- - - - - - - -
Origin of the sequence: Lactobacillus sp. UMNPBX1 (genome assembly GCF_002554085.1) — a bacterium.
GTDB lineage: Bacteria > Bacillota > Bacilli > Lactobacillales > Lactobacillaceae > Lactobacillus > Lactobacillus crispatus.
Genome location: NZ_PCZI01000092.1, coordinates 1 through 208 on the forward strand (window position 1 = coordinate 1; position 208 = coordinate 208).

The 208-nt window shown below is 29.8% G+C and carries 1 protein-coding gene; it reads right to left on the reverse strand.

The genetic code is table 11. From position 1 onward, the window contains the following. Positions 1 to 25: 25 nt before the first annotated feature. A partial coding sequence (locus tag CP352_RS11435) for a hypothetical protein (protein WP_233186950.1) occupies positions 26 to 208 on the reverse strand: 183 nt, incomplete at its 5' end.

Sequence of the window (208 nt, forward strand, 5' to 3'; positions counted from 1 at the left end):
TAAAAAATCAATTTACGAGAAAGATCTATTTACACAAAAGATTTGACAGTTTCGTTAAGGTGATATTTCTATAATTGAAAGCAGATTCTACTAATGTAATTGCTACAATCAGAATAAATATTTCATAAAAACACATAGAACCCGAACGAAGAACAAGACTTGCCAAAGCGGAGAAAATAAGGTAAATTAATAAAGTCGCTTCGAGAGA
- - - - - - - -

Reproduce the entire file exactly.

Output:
Origin of the sequence: Lactobacillus sp. UMNPBX1 (genome assembly GCF_002554085.1) — a bacterium.
GTDB lineage: Bacteria > Bacillota > Bacilli > Lactobacillales > Lactobacillaceae > Lactobacillus > Lactobacillus crispatus.
Genome location: NZ_PCZI01000092.1, coordinates 1 through 208 on the forward strand (window position 1 = coordinate 1; position 208 = coordinate 208).

The 208-nt window shown below is 29.8% G+C and carries 1 protein-coding gene; it reads right to left on the reverse strand.

The genetic code is table 11. From position 1 onward, the window contains the following. Positions 1 to 25: 25 nt before the first annotated feature. A partial coding sequence (locus tag CP352_RS11435) for a hypothetical protein (protein WP_233186950.1) occupies positions 26 to 208 on the reverse strand: 183 nt, incomplete at its 5' end.

Sequence of the window (208 nt, forward strand, 5' to 3'; positions counted from 1 at the left end):
TAAAAAATCAATTTACGAGAAAGATCTATTTACACAAAAGATTTGACAGTTTCGTTAAGGTGATATTTCTATAATTGAAAGCAGATTCTACTAATGTAATTGCTACAATCAGAATAAATATTTCATAAAAACACATAGAACCCGAACGAAGAACAAGACTTGCCAAAGCGGAGAAAATAAGGTAAATTAATAAAGTCGCTTCGAGAGA